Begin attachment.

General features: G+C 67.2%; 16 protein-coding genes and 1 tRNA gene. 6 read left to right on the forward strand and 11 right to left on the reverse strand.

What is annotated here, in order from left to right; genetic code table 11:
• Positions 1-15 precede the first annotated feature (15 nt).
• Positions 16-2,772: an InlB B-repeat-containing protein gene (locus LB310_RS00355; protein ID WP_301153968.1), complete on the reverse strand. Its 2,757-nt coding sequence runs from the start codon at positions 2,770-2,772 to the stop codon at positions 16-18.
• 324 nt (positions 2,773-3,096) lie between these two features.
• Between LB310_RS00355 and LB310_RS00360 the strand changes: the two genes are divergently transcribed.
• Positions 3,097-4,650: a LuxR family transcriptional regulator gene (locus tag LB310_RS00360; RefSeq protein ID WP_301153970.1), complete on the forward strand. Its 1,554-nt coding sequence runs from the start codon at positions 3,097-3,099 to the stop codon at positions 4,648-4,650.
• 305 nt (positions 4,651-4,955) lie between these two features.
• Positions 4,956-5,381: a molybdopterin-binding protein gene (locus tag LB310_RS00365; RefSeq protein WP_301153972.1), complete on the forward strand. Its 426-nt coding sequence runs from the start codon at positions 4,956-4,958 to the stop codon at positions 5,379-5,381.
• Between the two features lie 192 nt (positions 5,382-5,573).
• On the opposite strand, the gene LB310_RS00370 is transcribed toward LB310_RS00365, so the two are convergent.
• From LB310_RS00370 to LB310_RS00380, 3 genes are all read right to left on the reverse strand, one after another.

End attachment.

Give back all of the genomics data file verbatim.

General features: G+C 67.2%; 16 protein-coding genes and 1 tRNA gene. 6 read left to right on the forward strand and 11 right to left on the reverse strand.

What is annotated here, in order from left to right; genetic code table 11:
• Positions 1-15 precede the first annotated feature (15 nt).
• Positions 16-2,772: an InlB B-repeat-containing protein gene (locus LB310_RS00355; protein ID WP_301153968.1), complete on the reverse strand. Its 2,757-nt coding sequence runs from the start codon at positions 2,770-2,772 to the stop codon at positions 16-18.
• 324 nt (positions 2,773-3,096) lie between these two features.
• Between LB310_RS00355 and LB310_RS00360 the strand changes: the two genes are divergently transcribed.
• Positions 3,097-4,650: a LuxR family transcriptional regulator gene (locus tag LB310_RS00360; RefSeq protein ID WP_301153970.1), complete on the forward strand. Its 1,554-nt coding sequence runs from the start codon at positions 3,097-3,099 to the stop codon at positions 4,648-4,650.
• 305 nt (positions 4,651-4,955) lie between these two features.
• Positions 4,956-5,381: a molybdopterin-binding protein gene (locus tag LB310_RS00365; RefSeq protein WP_301153972.1), complete on the forward strand. Its 426-nt coding sequence runs from the start codon at positions 4,956-4,958 to the stop codon at positions 5,379-5,381.
• Between the two features lie 192 nt (positions 5,382-5,573).
• On the opposite strand, the gene LB310_RS00370 is transcribed toward LB310_RS00365, so the two are convergent.
• From LB310_RS00370 to LB310_RS00380, 3 genes are all read right to left on the reverse strand, one after another.